High Tove
There was still reasonable light, so I decided to carry on and comenced the steepening ridge to High Seat (1995'). I arrived on the top just after six in the evening, with still a reasonable amount of light and Wainwright number one hundred and forty seven ticked off. A quick photo was taken and I started the descent to Ashness Bridge.
High Seat
The path soon became excellent as it had clearly been resurfaced recently with crushed stone as as the light failed I was able to make good progress. Unfortunately the fading light was to be my undoing and somewhere I must have missed a turn to the right and realised I was starting to climb Dodd, a small subsidiary summit to the south west of the route of the path. retracing my steps, now by the light of my head torch as it was completely dark, I discovered a path leading down and although not the main path seemed to go the way I needed to go.

Unfortunately it turned out that it descended on very steep ground through a gulley in the crags and over some rocky steps that were covered in flow ice, far too dangerous to descend but frustratingly only about ten foot above a grassy slope that clearly led down to Ashness Beck. Within reach of my torch beam was another easier looking descent route to my left but again not actually within reach due to near vertical rock inbetween that made getting out of the gulley impossible.

I again retraced my steps up onto the ridge and found the top of this other path, so was able to retreat off the steep ground. On reaching a wall, I was able to establish my position through a combination of the Map, which at 1:25,000 scale showed the wall and my GPS which although giving me my exact position uses 1:50,000 mapping, which don't show walls. I worked out that although I wanted to go left, I actually had to go right along the wall. This soon brought me to a corner and the wall dropped down the slope a short distance to a gate on the main path I had lost earlier. I turned left through the gate and walked the last half mile back to Ashness Bridge alongside the beck.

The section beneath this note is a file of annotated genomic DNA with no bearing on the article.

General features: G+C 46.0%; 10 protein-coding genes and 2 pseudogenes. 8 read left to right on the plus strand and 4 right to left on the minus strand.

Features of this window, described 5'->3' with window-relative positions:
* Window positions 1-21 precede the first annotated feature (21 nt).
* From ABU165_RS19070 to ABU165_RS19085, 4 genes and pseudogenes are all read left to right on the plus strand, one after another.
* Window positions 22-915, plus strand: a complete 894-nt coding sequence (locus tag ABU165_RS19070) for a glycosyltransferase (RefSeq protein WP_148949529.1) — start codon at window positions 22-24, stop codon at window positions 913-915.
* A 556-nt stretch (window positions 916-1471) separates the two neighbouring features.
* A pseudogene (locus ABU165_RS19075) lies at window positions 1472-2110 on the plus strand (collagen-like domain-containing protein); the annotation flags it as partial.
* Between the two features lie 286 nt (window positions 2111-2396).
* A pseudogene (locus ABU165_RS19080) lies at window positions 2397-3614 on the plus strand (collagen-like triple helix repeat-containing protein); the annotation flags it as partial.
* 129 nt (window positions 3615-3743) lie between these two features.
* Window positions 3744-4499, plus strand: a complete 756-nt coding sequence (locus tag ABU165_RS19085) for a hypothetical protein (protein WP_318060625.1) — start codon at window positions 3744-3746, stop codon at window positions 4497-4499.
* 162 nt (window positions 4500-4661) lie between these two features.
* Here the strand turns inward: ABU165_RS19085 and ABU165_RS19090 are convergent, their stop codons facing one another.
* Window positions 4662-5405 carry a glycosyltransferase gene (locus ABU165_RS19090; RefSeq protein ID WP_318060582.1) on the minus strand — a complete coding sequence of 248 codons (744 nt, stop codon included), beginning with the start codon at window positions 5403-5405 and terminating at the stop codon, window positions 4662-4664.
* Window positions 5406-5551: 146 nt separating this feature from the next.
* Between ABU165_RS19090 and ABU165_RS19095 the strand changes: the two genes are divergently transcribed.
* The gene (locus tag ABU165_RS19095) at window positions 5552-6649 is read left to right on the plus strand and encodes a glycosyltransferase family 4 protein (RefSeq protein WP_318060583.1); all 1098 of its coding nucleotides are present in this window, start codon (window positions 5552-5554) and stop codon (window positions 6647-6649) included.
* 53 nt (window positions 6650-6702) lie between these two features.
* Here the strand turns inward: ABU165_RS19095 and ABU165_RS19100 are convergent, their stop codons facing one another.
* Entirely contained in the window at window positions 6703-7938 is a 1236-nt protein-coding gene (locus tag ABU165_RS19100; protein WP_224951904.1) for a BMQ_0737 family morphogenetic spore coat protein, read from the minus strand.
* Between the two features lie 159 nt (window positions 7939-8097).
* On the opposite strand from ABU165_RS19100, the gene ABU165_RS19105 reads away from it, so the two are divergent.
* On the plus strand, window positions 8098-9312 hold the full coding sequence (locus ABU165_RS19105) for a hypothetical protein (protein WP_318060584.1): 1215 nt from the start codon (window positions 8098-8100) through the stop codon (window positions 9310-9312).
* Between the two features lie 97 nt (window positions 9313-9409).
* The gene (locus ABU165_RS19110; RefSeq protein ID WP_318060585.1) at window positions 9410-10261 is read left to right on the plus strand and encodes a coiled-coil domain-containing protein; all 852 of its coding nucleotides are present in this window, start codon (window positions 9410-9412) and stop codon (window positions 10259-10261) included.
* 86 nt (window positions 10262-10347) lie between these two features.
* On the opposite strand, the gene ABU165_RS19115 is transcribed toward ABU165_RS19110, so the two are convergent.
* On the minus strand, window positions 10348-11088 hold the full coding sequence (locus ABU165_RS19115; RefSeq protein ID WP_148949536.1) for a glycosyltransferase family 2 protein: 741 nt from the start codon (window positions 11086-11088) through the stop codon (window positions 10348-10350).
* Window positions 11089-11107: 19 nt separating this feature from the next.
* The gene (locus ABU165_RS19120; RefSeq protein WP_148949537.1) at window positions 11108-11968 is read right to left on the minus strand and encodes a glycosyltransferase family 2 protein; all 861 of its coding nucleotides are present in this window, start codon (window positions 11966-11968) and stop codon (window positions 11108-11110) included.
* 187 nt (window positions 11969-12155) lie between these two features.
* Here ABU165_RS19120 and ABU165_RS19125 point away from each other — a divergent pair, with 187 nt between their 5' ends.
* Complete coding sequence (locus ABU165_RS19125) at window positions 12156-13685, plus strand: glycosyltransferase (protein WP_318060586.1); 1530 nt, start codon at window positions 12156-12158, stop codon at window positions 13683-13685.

I soon arrived back at the car, threw my gear in the back and headed straight back to Keswick where I enjoyed a well deserved dinner of fish and chips in the Town Square. I then drove back to Ambleside for an early night!
The days total was 14 miles walked and 3,500 feet of ascent!


Friday again dawned bright and sunny, which is more than could be said for me! Aching after my marathon effort, I headed into town for my customary coffee with thoughts to try and plan an easy day. A trawl through the Wainwrights, confirmed my fears that all of the easily "baggable" peaks in the immediate area had already been done, so I needed to head further afield.

So in the late morning I drove up past Keswick and over the Whinlatter Pass to the village of Low Lorton, where i took the unsurfaced "Whin Fell Road" that runs over the northern slopes of Fellbarrow, my first target for the day. Again continuing my theme of "motor assisted hill climbing" this saved me about 420' of ascent.
Whin Fell Road

A nice easy climb over grassy slopes took me over Fellbarrow for Wainwright number One hundred and forty eight, then a pleasant but fairly long walk along the undulating ridge took me to Low Fell, my one hundred and forty ninth Wainwright...... only Sixty Five to go!!!
The view of Crummock Water from the summit of Low Fell

I returned the way I had come but was able to avoid reclimbing Fellbarrow by contouring round it to the east on narrow sheep tracks across the steep, grassy slopes. One advantage of the "right to roam" legislation is that on Access Land like this, you can legitimately take short cuts like this!

A drive over the Whinfell Road and then the adjacent unsurfaced lane that took me down to Loweswater and then back to High Lorton and back over Whinlatter Pass and back to Ambleside to sort my gear out for the long drive back the next day.